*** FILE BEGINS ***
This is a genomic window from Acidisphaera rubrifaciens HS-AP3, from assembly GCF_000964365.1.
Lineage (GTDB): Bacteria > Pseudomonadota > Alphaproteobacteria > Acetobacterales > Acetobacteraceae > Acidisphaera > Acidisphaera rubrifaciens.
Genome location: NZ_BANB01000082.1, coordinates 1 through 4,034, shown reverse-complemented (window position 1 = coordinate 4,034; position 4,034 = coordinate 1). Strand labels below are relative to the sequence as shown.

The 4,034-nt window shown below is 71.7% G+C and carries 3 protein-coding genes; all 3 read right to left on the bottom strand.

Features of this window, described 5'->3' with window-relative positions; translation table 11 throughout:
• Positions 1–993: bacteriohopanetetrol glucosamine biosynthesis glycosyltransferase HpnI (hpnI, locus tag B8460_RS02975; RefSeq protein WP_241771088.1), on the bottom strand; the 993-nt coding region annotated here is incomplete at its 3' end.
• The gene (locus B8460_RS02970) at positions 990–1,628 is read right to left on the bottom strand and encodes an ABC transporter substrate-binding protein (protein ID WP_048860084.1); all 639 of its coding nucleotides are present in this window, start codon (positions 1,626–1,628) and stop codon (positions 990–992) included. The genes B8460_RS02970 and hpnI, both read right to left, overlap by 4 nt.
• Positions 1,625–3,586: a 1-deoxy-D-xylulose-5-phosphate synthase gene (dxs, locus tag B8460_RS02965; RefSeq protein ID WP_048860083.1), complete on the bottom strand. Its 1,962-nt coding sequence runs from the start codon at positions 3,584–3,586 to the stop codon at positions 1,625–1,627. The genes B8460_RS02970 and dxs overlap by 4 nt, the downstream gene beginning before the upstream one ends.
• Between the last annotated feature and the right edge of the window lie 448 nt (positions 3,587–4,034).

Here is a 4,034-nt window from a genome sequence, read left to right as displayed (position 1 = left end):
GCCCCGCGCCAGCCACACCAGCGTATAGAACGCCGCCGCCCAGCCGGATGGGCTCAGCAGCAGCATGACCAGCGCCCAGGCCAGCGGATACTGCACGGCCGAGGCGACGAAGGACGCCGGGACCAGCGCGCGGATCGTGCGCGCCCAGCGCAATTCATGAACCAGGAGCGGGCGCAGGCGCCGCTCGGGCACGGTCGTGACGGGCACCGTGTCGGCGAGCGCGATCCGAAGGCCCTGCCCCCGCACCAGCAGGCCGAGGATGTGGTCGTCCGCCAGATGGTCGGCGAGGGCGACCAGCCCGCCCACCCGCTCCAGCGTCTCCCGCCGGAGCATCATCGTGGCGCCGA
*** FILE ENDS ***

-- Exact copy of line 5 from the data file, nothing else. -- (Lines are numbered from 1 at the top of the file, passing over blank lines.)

Features of this window, described 5'->3' with window-relative positions; translation table 11 throughout: